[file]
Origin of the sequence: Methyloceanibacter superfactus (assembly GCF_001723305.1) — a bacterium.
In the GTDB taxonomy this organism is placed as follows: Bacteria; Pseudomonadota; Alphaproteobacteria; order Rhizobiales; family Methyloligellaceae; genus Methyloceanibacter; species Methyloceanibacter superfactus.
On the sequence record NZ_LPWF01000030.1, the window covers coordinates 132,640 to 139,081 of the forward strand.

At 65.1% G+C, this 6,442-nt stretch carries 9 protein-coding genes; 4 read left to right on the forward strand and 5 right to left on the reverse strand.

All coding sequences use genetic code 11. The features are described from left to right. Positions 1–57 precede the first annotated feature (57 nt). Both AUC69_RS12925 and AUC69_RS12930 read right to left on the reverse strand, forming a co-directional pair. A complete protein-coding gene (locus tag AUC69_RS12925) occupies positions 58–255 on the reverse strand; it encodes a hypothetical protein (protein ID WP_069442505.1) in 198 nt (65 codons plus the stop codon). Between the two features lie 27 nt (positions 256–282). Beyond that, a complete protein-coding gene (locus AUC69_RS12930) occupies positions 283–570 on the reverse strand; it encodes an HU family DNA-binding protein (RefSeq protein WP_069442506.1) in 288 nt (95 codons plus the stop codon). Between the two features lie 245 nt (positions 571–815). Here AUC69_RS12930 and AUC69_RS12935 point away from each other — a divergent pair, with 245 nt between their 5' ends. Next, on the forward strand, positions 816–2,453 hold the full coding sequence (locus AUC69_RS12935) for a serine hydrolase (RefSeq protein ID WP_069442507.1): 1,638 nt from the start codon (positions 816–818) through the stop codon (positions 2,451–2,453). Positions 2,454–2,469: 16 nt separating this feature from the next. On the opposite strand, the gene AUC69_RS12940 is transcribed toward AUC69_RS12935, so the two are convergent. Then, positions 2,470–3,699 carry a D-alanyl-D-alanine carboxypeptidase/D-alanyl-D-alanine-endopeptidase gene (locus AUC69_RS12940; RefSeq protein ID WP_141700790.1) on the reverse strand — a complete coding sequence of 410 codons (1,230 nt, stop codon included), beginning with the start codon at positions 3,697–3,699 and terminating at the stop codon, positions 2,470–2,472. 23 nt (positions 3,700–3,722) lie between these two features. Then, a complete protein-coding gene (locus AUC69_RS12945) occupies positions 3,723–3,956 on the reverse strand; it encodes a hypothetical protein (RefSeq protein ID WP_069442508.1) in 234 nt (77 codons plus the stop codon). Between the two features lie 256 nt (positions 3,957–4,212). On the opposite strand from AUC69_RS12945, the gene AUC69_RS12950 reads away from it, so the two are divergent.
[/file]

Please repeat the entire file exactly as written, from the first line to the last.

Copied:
Origin of the sequence: Methyloceanibacter superfactus (assembly GCF_001723305.1) — a bacterium.
In the GTDB taxonomy this organism is placed as follows: Bacteria; Pseudomonadota; Alphaproteobacteria; order Rhizobiales; family Methyloligellaceae; genus Methyloceanibacter; species Methyloceanibacter superfactus.
On the sequence record NZ_LPWF01000030.1, the window covers coordinates 132,640 to 139,081 of the forward strand.

At 65.1% G+C, this 6,442-nt stretch carries 9 protein-coding genes; 4 read left to right on the forward strand and 5 right to left on the reverse strand.

All coding sequences use genetic code 11. The features are described from left to right. Positions 1–57 precede the first annotated feature (57 nt). Both AUC69_RS12925 and AUC69_RS12930 read right to left on the reverse strand, forming a co-directional pair. A complete protein-coding gene (locus tag AUC69_RS12925) occupies positions 58–255 on the reverse strand; it encodes a hypothetical protein (protein ID WP_069442505.1) in 198 nt (65 codons plus the stop codon). Between the two features lie 27 nt (positions 256–282). Beyond that, a complete protein-coding gene (locus AUC69_RS12930) occupies positions 283–570 on the reverse strand; it encodes an HU family DNA-binding protein (RefSeq protein WP_069442506.1) in 288 nt (95 codons plus the stop codon). Between the two features lie 245 nt (positions 571–815). Here AUC69_RS12930 and AUC69_RS12935 point away from each other — a divergent pair, with 245 nt between their 5' ends. Next, on the forward strand, positions 816–2,453 hold the full coding sequence (locus AUC69_RS12935) for a serine hydrolase (RefSeq protein ID WP_069442507.1): 1,638 nt from the start codon (positions 816–818) through the stop codon (positions 2,451–2,453). Positions 2,454–2,469: 16 nt separating this feature from the next. On the opposite strand, the gene AUC69_RS12940 is transcribed toward AUC69_RS12935, so the two are convergent. Then, positions 2,470–3,699 carry a D-alanyl-D-alanine carboxypeptidase/D-alanyl-D-alanine-endopeptidase gene (locus AUC69_RS12940; RefSeq protein ID WP_141700790.1) on the reverse strand — a complete coding sequence of 410 codons (1,230 nt, stop codon included), beginning with the start codon at positions 3,697–3,699 and terminating at the stop codon, positions 2,470–2,472. 23 nt (positions 3,700–3,722) lie between these two features. Then, a complete protein-coding gene (locus AUC69_RS12945) occupies positions 3,723–3,956 on the reverse strand; it encodes a hypothetical protein (RefSeq protein ID WP_069442508.1) in 234 nt (77 codons plus the stop codon). Between the two features lie 256 nt (positions 3,957–4,212). On the opposite strand from AUC69_RS12945, the gene AUC69_RS12950 reads away from it, so the two are divergent.